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    Ex-Bosnian Serb leader Radovan Karadzic sits in the court of the International Criminal Tribunal for former Yugoslavia (ICTY) in the Hague, the Netherlands March 24, 2016

    Moscow: Karadzic Sentencing Too Harsh, Looks Like Score-Settling

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    The recent ruling by the International Criminal Tribunal for the former Yugoslavia (ICTY) against former Republika Srpska President Radovan Karadzic is extremely harsh and looks like a score-settling move, the Russian Foreign Ministry said on Friday.

    MOSCOW, March 25 (Sputnik) — The International Criminal Tribunal for the former Yugoslavia (ICTY) convicted the former leader on 10 out of the 11 counts against him of crimes against humanity and breaching warfare laws in the war.

    Karadzic was found guilty of one of the two counts of genocide in relation to the July-November 1995 mass murder of Muslim men and boys in the Bosnian town of Srebrenica, and the forced deportations of Muslim women, children and the elderly from the same town.

    "This is one in a series of extremely harsh rulings by the ICTY against Serbs, that was passed amid acquittals for other participants of the civil war in former Yugoslavia — the Croatian general Ante Gotovina, the Kosovan Albanian Ramush Haradinaj and the Bosnian commander Naser Oric," the ministry said.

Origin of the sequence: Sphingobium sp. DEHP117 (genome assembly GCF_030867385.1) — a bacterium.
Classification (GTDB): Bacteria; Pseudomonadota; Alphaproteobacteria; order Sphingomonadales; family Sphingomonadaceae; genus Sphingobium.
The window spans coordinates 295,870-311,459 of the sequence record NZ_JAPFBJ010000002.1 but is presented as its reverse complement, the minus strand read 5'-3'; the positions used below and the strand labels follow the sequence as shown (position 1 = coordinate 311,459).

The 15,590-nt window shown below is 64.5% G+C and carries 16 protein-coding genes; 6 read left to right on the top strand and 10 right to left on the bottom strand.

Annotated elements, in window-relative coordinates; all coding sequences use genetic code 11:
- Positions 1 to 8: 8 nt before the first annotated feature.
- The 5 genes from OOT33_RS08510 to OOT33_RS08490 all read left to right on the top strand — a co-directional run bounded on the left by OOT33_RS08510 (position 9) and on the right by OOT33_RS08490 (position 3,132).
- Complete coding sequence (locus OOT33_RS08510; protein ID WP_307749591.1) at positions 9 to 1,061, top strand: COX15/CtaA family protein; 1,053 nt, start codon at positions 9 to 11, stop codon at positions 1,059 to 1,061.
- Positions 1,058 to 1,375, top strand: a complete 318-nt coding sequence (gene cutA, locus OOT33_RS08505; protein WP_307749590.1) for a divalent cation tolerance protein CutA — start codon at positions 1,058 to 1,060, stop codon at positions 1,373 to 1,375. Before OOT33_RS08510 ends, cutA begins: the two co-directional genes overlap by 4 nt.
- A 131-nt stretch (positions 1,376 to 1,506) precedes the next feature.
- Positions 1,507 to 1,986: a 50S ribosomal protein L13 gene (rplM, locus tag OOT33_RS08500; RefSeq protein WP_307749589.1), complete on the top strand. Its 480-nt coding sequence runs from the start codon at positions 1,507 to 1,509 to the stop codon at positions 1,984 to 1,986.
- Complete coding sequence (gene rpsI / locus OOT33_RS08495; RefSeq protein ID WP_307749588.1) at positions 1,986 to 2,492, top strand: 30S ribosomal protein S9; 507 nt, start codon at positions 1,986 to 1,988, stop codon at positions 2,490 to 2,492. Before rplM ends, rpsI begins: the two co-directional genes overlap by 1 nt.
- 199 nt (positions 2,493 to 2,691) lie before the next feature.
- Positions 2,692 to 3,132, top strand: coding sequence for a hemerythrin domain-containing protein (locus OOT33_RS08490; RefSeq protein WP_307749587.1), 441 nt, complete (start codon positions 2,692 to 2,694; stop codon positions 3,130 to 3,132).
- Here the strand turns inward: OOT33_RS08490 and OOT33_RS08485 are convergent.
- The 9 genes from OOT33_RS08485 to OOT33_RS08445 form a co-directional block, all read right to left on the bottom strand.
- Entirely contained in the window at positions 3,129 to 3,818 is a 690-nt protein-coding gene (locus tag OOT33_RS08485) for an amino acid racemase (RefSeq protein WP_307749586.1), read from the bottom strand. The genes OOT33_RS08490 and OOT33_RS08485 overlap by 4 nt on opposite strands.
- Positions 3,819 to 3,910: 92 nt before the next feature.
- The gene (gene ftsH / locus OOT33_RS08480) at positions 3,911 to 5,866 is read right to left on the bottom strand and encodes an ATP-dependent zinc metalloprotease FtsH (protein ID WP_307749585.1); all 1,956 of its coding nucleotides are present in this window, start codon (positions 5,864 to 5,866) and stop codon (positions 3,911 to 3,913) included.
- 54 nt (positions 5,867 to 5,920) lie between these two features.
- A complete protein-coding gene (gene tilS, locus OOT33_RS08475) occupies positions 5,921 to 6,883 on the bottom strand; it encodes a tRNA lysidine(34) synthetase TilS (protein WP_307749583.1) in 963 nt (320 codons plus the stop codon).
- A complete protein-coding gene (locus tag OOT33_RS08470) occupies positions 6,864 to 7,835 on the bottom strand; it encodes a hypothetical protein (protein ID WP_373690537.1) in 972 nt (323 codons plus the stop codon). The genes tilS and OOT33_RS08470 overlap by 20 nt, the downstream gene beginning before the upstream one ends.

"In supporting the creation of the ICTY in 1993, Russia stated bluntly that the tribunal should not become a place for settling scores or a tool for revenge, but to become a true institution of justice that will lead to a triumph of justness and common sense…These expectations were not justified. Today, even the judges of the body declare the questionable methods of its work," the foreign ministry added.

    The Bosnian War erupted between Bosnian Muslims, Serbs and Croats when Bosnia and Herzegovina announced its secession from Yugoslavia in 1992. The war claimed the lives of over 100,000 people, and forced more than two million people from their homes.

    The Republika Srpska is one of two administrative entities in Bosnia and Herzegovina, established in accordance with the Dayton Peace Accords in 1995 following the war.

    Karadzic, 70, became the most high-profile defendant after the death of former Yugoslav President Slobodan Milosevic in 2006 before his trial concluded. His lawyer told RIA Novosti late on Thursday that the defense team planned to appeal the sentence within the next two years.


    High-Ranking Bosnian Serb Politicians Discuss Karadzic’s Sentence
    Karadzic Sentencing May Cast Doubts on Future of Republika Srpska
    ICTY Finds Karadzic Guilty of Srebrenica Genocide
    International Criminal Tribunal for the former Yugoslavia (ICTY), Radovan Karadzic, Russia, Republika Srpska
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